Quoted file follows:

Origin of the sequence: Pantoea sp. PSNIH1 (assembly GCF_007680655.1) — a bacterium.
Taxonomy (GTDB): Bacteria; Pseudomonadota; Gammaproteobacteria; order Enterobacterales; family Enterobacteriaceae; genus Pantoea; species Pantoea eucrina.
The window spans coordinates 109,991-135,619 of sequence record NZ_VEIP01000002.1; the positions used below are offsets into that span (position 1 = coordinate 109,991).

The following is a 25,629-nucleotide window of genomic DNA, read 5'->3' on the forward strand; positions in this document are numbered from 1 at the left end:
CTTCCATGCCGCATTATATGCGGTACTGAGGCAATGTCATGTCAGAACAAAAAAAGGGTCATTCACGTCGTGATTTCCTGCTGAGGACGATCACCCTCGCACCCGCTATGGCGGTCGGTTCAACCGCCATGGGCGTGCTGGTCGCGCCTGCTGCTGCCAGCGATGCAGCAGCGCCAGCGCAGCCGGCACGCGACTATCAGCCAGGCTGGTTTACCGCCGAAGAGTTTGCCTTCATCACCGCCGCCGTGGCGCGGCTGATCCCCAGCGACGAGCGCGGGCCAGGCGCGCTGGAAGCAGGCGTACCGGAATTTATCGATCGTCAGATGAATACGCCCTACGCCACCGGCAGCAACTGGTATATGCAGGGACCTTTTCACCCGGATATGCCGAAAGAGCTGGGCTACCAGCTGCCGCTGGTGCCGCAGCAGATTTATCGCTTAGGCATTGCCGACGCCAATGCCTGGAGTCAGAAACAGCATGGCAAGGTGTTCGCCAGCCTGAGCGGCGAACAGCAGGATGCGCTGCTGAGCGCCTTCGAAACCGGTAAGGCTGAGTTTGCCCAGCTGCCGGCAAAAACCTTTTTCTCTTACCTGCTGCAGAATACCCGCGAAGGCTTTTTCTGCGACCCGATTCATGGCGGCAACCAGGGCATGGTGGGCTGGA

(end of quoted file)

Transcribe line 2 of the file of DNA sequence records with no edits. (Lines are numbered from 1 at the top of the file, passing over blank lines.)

Taxonomy (GTDB): Bacteria; Pseudomonadota; Gammaproteobacteria; order Enterobacterales; family Enterobacteriaceae; genus Pantoea; species Pantoea eucrina.